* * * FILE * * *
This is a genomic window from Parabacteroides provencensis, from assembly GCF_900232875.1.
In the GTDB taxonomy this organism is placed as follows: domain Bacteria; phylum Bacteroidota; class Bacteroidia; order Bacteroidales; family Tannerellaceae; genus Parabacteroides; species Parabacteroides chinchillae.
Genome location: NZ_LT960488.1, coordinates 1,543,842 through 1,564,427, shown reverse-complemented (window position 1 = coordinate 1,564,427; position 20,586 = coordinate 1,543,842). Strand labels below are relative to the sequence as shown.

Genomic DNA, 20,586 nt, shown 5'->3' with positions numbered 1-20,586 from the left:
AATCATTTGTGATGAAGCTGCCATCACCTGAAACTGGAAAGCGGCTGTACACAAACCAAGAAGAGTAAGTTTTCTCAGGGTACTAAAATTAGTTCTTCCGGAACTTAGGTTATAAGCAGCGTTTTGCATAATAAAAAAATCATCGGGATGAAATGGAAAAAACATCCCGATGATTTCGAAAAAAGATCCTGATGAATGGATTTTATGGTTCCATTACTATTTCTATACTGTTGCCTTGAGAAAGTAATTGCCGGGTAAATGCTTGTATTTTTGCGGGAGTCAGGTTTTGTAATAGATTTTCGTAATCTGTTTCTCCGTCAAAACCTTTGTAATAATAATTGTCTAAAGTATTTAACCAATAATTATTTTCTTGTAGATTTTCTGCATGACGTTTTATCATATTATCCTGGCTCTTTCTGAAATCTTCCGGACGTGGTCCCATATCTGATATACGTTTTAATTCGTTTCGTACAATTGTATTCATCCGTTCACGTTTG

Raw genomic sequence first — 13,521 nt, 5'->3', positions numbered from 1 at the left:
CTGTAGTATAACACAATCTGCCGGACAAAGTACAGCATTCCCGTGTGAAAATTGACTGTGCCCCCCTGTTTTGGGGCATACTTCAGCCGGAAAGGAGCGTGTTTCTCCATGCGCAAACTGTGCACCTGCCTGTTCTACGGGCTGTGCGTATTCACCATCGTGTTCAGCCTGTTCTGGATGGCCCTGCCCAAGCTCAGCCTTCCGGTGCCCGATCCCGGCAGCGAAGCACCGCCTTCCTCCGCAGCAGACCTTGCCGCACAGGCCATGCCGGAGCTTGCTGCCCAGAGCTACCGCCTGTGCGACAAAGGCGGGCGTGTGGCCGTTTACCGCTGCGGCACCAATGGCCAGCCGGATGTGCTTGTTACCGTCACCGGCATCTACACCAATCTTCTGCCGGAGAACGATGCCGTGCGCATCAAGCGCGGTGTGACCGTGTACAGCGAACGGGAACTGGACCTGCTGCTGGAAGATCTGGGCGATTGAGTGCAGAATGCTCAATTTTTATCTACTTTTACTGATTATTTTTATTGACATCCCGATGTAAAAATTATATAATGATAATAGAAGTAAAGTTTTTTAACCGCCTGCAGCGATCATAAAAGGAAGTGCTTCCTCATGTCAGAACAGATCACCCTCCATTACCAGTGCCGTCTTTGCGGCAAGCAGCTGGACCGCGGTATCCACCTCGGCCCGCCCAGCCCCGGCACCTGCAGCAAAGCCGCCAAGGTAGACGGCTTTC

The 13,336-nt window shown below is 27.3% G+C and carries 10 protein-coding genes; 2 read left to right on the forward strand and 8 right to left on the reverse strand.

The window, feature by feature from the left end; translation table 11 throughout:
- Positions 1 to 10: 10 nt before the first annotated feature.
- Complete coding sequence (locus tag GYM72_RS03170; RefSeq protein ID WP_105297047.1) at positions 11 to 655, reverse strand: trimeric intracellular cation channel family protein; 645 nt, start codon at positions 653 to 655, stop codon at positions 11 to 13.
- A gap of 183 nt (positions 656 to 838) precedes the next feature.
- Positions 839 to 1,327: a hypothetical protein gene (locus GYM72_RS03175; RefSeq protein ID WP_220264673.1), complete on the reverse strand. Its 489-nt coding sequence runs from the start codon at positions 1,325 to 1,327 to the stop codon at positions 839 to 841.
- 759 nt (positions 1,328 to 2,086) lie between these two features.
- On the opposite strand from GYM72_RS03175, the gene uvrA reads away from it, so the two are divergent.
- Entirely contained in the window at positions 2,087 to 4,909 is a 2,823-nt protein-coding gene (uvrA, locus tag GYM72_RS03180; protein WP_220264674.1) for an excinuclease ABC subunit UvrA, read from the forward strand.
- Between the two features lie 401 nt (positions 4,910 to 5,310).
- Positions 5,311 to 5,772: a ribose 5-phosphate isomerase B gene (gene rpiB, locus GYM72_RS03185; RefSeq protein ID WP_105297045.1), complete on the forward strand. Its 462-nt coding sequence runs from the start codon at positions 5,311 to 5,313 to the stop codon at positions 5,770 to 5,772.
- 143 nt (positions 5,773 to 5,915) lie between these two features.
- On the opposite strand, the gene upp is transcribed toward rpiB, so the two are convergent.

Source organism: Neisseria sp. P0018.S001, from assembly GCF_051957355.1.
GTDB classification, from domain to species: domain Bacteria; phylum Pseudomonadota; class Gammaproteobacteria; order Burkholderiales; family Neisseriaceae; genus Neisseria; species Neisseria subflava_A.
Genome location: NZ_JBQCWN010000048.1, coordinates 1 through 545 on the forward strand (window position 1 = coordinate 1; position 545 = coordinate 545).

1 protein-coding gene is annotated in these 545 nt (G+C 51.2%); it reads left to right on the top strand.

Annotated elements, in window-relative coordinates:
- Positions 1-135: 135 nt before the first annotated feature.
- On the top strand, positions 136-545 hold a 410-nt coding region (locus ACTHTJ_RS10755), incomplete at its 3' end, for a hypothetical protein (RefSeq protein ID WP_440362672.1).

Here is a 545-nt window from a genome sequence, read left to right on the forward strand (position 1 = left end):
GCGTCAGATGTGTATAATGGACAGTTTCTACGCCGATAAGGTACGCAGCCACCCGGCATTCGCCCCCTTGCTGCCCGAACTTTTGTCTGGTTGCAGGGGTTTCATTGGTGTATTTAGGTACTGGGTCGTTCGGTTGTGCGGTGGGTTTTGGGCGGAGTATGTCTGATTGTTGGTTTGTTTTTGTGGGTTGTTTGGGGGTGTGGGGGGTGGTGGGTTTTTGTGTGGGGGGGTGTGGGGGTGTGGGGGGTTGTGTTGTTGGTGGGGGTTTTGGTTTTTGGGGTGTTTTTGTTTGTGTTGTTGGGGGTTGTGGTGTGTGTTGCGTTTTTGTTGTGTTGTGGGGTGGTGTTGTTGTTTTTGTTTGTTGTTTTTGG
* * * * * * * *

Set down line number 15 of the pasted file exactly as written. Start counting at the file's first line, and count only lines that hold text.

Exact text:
- On the opposite strand from GYM72_RS03175, the gene uvrA reads away from it, so the two are divergent.